The Chinese painter learned the state-sanctioned style of Socialist Realism and then elected to unlearn it in order to reinvent himself.
Encountering Pierre’s dynamic, intensely colorful oil paintings, sculptures, and works on paper is like entering a spiritually charged, alternate world.
Despite all we know about the environment and what we are doing to it, Kim arrives at another, less palatable realization: As much as we call the Earth our home, we are strangers here.
Perhaps these paintings are what it feels like for the artist to be in a state of not being harried, anxious or in deep existentialist dread.
Fred Tomaselli’s incorporation of printed news in his paintings long before the pandemic now seems downright prescient.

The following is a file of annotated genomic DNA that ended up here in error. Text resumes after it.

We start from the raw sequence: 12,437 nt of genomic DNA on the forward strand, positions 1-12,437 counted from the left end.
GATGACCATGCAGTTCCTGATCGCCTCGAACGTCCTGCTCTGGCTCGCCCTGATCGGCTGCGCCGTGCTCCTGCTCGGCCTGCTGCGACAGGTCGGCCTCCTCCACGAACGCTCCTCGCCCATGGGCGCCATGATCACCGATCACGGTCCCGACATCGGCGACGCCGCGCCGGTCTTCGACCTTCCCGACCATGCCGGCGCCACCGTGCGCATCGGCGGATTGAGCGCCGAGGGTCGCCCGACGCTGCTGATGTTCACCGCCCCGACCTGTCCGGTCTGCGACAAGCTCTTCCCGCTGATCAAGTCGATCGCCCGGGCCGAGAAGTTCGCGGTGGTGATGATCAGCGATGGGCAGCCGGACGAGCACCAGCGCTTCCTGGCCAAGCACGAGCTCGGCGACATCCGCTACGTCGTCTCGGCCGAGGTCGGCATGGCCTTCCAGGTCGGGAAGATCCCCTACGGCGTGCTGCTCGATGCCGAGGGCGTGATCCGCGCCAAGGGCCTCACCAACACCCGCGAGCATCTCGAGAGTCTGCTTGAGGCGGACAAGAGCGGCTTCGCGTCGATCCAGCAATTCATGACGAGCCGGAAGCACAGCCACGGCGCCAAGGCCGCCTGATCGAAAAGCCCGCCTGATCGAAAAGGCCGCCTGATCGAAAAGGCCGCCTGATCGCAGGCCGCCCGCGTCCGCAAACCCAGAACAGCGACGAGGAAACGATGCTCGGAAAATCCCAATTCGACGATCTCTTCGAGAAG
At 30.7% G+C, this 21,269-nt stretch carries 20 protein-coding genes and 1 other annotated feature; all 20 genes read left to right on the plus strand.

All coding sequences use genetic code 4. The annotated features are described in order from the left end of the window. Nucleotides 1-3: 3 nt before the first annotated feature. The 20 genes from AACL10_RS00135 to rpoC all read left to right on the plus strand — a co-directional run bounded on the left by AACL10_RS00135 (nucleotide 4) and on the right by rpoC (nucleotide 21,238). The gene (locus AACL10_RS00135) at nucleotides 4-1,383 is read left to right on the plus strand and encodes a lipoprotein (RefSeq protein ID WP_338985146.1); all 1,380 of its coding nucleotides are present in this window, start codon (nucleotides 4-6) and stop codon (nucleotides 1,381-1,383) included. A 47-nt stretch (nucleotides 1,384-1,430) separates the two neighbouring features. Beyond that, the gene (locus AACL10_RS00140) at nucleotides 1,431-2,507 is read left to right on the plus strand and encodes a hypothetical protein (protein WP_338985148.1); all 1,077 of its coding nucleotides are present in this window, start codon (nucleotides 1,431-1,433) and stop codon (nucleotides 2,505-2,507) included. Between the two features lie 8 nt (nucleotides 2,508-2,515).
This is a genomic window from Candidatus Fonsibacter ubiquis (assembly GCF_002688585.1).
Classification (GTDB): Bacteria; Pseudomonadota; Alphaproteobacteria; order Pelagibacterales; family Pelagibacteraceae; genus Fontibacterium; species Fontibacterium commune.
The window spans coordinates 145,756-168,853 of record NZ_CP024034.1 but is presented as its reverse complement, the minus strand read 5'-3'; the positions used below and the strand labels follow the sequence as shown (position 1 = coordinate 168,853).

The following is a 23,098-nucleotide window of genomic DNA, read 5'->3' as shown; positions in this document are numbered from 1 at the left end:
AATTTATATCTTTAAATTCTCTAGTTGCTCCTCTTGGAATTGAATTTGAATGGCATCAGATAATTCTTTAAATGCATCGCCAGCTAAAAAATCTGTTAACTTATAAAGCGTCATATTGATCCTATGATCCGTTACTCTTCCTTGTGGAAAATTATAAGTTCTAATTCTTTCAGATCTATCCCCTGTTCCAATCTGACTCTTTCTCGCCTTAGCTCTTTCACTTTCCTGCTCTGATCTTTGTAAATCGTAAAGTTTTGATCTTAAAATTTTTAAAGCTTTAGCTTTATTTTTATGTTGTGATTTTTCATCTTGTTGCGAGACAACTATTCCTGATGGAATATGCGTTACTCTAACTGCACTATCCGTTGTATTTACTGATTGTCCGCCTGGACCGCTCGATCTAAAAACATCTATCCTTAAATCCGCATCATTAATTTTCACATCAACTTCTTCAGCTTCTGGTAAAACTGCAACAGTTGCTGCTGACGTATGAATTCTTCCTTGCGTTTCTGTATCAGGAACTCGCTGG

Josiah McElheny’s glass vessels concentrate the ethereal and boundless into the finite and physical.
Ethiopian artist Elias Sime makes wall sculptures from castoff computer parts that evoke the toxic dumping of these materials around the world.
In the age of 40-character electronic announcements and Instagram, Kathy Butterly has slowed looking down to a snail’s pace.
Yun-fei Ji composes a seamless synthesis of Western and Eastern art in the service of his subject: the government-sanctioned erasure of entire villages in the name of progress.
Larsen’s dry, matter-of-fact humor and eye for the absurd are everywhere in her paintings.
Tabaimo is not interested in dumbing down her references to Japanese culture, or in turning her art into entertainment for a Western audience.
Byron Kim’s diaristic texts offer a bird’s-eye view of his life — the youth soccer games, the dinner parties, the glum and the optimistic moods, the children going away to college.